Fees climb in Texas, tens of millions diverted from original purpose to balance state budget

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State Rep. Richard Peña Raymond so objects to the deceit cloaking the collection of taxpayers’ money through fees, he introduced an amendment  to the state Constitution in 2011 that would have forced the Legislature to refer to every fee as a tax.

Now we know why his fellow legislators declined to offer their support.

Money collected through dedicated fees and surcharges is reaching $5 billion in Texas, while tens of millions of those dollars are diverted to purposes other than their original intent, often simply to help balance the state budget, a story by the Austin American-Statesman says.

After four years of collecting fees on those convicted of a crime into something called the Fugitive Apprehension Fund the state comptroller decided "the purpose for which the funds were collected is moot" and moved $135 million into the general fund, the story says.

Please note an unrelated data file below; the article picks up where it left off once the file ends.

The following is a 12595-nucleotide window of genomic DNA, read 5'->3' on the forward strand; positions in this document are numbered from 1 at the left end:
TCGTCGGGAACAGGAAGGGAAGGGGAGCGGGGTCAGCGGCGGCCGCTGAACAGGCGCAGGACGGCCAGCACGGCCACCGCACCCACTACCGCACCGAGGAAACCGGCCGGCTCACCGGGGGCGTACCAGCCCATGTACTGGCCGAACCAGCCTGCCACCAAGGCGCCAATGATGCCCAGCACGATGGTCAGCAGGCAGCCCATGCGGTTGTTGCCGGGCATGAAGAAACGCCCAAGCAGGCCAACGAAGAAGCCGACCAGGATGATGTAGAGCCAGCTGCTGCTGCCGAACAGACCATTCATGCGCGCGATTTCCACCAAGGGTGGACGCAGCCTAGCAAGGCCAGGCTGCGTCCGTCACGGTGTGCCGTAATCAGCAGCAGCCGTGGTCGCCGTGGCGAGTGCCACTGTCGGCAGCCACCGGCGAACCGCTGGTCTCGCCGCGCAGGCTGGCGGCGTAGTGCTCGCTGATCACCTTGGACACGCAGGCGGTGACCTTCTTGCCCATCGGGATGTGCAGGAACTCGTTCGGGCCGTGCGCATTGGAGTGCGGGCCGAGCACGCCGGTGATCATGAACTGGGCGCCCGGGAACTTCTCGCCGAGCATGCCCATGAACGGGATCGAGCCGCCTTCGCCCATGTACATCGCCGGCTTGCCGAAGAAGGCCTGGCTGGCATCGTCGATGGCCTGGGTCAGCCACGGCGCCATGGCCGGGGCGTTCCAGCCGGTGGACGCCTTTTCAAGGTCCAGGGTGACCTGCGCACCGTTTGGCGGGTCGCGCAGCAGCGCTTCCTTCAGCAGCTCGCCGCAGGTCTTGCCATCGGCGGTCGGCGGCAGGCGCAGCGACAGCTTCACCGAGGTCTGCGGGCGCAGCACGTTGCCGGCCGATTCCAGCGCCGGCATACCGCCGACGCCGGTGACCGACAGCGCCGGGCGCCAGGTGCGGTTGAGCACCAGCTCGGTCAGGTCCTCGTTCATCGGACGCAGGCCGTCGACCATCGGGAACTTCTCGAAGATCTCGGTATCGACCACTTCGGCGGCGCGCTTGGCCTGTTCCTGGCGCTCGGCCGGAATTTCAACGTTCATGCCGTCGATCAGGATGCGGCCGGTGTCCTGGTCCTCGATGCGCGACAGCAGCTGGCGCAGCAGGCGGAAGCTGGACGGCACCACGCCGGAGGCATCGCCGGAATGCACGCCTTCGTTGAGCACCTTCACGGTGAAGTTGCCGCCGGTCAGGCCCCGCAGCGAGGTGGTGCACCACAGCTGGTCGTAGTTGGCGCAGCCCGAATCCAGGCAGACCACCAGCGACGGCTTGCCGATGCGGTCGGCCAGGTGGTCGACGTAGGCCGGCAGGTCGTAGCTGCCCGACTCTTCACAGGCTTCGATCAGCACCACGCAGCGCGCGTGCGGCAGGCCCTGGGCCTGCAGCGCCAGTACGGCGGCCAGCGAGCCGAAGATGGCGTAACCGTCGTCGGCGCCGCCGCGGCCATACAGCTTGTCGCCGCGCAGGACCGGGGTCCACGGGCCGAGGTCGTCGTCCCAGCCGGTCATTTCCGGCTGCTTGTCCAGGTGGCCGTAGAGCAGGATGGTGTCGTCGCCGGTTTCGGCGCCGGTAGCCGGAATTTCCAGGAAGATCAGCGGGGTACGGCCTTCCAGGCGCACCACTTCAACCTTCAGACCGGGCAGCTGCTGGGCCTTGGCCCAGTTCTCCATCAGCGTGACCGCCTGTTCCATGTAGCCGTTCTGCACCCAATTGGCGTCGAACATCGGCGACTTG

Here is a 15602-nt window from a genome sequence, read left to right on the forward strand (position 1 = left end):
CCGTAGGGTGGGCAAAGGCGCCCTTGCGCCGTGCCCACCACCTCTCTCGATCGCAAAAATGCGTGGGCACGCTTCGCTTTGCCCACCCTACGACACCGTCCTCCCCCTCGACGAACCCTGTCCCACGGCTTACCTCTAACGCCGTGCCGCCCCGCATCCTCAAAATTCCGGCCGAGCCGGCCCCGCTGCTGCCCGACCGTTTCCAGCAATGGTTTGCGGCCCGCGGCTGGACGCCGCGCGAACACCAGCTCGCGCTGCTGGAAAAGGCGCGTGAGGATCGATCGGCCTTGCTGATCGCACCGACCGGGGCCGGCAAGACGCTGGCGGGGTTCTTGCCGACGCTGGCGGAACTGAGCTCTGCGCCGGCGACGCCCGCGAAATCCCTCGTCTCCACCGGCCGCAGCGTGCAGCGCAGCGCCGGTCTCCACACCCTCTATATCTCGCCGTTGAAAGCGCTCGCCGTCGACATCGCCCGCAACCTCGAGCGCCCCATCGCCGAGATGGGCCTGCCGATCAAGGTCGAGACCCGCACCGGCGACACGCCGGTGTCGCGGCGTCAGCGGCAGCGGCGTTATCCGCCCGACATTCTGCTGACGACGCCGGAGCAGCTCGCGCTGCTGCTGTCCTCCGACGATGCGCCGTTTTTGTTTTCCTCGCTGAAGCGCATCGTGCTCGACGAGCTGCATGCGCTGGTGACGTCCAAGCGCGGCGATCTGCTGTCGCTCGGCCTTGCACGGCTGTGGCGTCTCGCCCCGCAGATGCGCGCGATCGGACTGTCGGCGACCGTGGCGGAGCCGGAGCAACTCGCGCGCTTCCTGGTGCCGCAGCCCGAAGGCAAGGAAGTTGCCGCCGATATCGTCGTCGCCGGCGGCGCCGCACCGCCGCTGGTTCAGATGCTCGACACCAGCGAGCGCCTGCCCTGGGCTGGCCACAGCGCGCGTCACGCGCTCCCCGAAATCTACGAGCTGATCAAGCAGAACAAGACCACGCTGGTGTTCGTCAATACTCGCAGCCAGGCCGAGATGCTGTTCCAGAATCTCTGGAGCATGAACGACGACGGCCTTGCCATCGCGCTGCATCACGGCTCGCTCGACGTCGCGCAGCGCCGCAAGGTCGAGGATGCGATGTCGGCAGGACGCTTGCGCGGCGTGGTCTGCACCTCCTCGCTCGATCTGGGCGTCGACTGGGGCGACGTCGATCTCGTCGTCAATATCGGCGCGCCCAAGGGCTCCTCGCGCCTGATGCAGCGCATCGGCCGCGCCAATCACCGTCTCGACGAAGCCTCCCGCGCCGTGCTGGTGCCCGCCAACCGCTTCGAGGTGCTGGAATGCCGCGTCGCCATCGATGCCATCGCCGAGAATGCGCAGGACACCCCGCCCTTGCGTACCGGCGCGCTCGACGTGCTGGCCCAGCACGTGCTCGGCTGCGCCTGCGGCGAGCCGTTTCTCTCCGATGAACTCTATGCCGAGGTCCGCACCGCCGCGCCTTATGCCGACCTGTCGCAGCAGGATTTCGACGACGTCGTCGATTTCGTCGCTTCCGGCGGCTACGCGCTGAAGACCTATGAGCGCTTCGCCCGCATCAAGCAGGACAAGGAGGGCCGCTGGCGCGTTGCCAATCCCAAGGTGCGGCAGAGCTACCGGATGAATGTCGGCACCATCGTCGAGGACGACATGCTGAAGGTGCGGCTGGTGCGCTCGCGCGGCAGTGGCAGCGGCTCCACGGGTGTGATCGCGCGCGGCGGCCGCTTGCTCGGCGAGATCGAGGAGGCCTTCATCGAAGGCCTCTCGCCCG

The Legislature in 2003 tacked a $30 surcharge on every traffic ticket issued in the state, ostensibly for road building, amended the law and made off with $66 million for the general government budget.

In the past session the Legislature diverted $20 million in fees from criminal defendants to fatten the state employee pension fund.

Not content collecting $18 million a year in fees for the Auto Theft Prevention Fund, the Legislature in the past session doubled the fee. Half of the money is used for auto theft investigations, the other half for general government expenses.

Court administrators estimate that $1 of every three raised through court-mandated fees in Texas is spent outside the court system, rehabilitating patients with head injuries, funding child obesity research and paying the salaries of game wardens.

Please permit the Democratic representative from Laredo a long and derisive cackle.

Contact Mark Lisheron at 512-299-2318 or mark@texaswatchdog.org or on Twitter at @marktxwatchdog.

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Photo by flickr user 401K, used via a Creative Commons license.